Anglicans from Londonderry involved in humanitarian missions to the impoverished global south have warned climate change is a matter that needs to be addressed now for the sake of our children and grandchildren.
A delegation from the Church of Ireland Derry and Raphoe Diocese joined Christian Aid to lobby the Foyle MP Mark Durkan about issues of global concern including climate change, emergency disaster relief and debt forgiveness.
The delegation - led by Christian Aid’s Education and Campaigns Coordinator, Dave Thomas - included diocesan representatives Albert Smallwoods and Sylvia Donnell from the Bishops’ Appeal committee; Rev Arthur Burns, Pastoral Assistant Glendermott and Newbuildings; and Derry and Raphoe’s Youth Officer, Martin Montgomery.
Mr Montgomery told the MP that the issue of climate change, in particular, was of huge interest and importance to young people in the diocese.
“This is about their future and their children’s future,” he said.
Member of the delegation shared their personal experiences from visits to countries such as India, Kenya and Mauritius, where they had witnessed the impact of climate change at first hand.
Mr Durkan explained that he was sympathetic to many of the delegation’s aims, including securing “ambitious climate change outcomes “ at the Sustainable Developments Goals summit in September and the UN’s Framework Convention on Climate Change summit in November.
The Foyle MP said, though, that past summits had ended up fudging issues. “We need to get beyond ‘lip service.’ This issue requires a combined mobilisation across party lines and across regions”. He stressed, too, that the burden should not be allowed to fall on poorer, less developed countries and regions.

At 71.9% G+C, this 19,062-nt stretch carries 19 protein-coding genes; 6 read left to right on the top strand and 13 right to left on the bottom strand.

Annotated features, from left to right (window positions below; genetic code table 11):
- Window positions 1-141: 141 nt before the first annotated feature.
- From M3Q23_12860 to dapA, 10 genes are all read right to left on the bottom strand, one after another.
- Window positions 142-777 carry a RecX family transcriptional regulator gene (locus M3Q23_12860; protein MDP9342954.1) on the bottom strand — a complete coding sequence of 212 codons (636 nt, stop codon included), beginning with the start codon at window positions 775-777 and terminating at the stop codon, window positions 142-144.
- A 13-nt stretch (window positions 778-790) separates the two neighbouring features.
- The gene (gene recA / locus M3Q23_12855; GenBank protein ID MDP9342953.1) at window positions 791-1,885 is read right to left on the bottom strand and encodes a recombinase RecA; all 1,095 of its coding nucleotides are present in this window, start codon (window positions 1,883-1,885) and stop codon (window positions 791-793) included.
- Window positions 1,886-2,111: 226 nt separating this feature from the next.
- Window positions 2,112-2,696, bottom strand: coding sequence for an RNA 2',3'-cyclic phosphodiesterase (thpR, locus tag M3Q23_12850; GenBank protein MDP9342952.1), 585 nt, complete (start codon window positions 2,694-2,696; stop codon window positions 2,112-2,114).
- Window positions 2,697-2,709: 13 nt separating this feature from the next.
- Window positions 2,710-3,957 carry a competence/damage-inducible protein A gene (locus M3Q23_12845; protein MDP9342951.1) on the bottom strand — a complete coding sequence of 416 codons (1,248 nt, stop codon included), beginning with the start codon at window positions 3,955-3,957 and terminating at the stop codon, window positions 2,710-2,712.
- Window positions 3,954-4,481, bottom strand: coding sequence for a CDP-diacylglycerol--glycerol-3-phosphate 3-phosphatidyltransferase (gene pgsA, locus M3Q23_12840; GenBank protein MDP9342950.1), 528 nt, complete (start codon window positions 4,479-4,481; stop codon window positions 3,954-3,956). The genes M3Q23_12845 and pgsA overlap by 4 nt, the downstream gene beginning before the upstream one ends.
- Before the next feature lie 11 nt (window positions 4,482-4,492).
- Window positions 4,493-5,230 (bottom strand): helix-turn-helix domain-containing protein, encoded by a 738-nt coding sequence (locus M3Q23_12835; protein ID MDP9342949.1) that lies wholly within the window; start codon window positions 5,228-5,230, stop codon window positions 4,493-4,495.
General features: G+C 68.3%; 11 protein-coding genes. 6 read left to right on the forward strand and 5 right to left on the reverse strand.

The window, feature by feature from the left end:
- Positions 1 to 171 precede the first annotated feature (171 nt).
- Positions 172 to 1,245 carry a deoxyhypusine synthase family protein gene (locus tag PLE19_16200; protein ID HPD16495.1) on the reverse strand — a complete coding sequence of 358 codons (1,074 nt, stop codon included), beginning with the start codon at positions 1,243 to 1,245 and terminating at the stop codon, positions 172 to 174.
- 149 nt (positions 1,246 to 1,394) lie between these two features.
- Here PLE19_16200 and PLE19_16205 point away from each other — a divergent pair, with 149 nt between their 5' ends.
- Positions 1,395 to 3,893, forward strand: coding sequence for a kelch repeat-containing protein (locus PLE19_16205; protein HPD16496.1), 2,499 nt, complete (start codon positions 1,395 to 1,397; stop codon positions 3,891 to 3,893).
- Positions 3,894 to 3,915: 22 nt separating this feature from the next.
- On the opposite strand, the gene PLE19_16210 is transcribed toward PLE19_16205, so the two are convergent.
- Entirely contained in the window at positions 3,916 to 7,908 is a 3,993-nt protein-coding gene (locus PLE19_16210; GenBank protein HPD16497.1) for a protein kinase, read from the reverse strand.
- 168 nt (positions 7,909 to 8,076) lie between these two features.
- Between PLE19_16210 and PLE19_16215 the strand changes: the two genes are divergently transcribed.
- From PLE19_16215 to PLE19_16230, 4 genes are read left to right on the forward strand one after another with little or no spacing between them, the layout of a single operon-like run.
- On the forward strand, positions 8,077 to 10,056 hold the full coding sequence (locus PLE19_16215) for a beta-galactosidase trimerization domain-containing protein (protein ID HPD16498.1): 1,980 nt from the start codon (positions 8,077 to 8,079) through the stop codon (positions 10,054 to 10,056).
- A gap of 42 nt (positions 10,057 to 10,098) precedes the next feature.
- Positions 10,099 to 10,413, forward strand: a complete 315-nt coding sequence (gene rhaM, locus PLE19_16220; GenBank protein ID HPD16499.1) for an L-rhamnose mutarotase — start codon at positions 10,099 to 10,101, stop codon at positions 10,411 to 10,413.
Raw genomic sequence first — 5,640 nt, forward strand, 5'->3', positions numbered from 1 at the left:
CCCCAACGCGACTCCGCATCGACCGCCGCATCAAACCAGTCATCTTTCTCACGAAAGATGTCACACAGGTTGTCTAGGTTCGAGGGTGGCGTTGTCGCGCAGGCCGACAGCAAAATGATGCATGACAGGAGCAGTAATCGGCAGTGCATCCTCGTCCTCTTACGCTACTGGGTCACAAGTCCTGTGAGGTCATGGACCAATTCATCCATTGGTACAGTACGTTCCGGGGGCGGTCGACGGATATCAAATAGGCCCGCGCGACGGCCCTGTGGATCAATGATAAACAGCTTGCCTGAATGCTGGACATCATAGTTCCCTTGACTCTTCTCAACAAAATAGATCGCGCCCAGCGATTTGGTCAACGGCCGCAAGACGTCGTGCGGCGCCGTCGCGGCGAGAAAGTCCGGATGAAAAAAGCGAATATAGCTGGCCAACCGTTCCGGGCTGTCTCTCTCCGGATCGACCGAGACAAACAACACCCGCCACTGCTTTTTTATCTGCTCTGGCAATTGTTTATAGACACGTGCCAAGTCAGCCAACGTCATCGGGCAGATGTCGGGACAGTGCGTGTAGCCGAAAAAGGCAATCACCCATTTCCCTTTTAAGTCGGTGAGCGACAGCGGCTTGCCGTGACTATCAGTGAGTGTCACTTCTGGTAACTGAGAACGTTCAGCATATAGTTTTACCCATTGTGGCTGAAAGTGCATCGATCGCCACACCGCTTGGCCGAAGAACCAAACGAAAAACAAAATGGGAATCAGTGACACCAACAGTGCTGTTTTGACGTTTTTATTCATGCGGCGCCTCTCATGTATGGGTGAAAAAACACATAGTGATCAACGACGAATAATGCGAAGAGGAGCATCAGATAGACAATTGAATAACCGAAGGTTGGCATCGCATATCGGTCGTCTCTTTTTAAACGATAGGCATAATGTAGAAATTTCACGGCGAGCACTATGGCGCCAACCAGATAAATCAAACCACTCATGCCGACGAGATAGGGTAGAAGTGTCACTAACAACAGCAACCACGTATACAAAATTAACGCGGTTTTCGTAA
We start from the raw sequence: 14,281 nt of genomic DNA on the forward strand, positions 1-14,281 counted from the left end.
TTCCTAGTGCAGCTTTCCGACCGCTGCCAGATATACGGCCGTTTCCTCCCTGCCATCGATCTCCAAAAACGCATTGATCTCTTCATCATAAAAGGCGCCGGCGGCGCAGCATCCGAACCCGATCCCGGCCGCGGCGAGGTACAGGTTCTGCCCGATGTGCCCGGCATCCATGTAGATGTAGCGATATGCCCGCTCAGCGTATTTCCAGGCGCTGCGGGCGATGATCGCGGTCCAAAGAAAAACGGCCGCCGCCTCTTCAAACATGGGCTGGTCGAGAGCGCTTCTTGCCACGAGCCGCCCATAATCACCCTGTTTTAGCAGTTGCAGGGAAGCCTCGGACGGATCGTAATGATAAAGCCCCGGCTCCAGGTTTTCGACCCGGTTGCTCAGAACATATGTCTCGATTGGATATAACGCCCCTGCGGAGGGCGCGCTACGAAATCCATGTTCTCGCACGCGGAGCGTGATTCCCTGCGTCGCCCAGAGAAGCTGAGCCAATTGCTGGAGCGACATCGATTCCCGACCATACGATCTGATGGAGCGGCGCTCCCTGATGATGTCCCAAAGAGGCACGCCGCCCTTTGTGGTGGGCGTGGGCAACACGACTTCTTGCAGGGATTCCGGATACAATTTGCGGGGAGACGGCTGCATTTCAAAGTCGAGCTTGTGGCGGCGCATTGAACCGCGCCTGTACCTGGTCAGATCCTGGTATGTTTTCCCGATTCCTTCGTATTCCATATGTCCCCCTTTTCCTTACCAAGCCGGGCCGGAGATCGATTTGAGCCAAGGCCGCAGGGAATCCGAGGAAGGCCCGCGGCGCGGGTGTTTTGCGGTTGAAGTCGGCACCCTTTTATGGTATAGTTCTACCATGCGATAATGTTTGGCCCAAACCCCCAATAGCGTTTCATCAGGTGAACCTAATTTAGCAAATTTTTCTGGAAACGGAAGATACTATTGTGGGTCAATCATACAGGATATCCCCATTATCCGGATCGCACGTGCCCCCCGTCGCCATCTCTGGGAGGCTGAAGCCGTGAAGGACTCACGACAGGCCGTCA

He thanked groups like Christian Aid for “helping with that mobilisation” and for raising MPs’ awareness of constituents’ interest and concern.
It’s further proof of how exercised local Church members and leaders have become about the issue of climate change.
Back in February Nobel Peace Prize winner Professor John Sweeney addressed a climate justice event in Letterkenny organised by the inter-church environmental campaigning group, Eco–Congregation Ireland (ECI).
The Emeritus Professor at NUI Maynooth was one of the contributing authors and a review editor of the alarming Fourth Assessment Report of the Intergovernmental Panel on Climate Change (IPCC), and as such, shared, with several hundred other climatologists, the 2007 Nobel Peace Prize.
He spoke at a ‘Climate Change: the clock is ticking’ event in Letterkenny.
Back then ECI chairperson, the Ven Andrew Orr said: “The time is running out for us to address the most pressing environmental issue of our time.
“Neither the British nor Irish governments appear to be serious about tackling our carbon footprint.
“Christians should be at the forefront of environmental concern, because we believe that this is God’s world and we are expected to take care of his creation.”
Professor Sweeney warned: “Time is running out for taking decisive action to avoid dangerous climate change. In Ireland political paralysis and vested interests are preventing us from meeting our agreed international obligations.
“As individuals and a society, our ethical responsibilities demand we take seriously what is generally agreed to be the major problem of the 21st century. As preparations continue for what will be a crucial UN meeting in Paris in December, it is clear that a radical change in our approach is required if we are not to condemn the next generation to a seriously damaged planet.”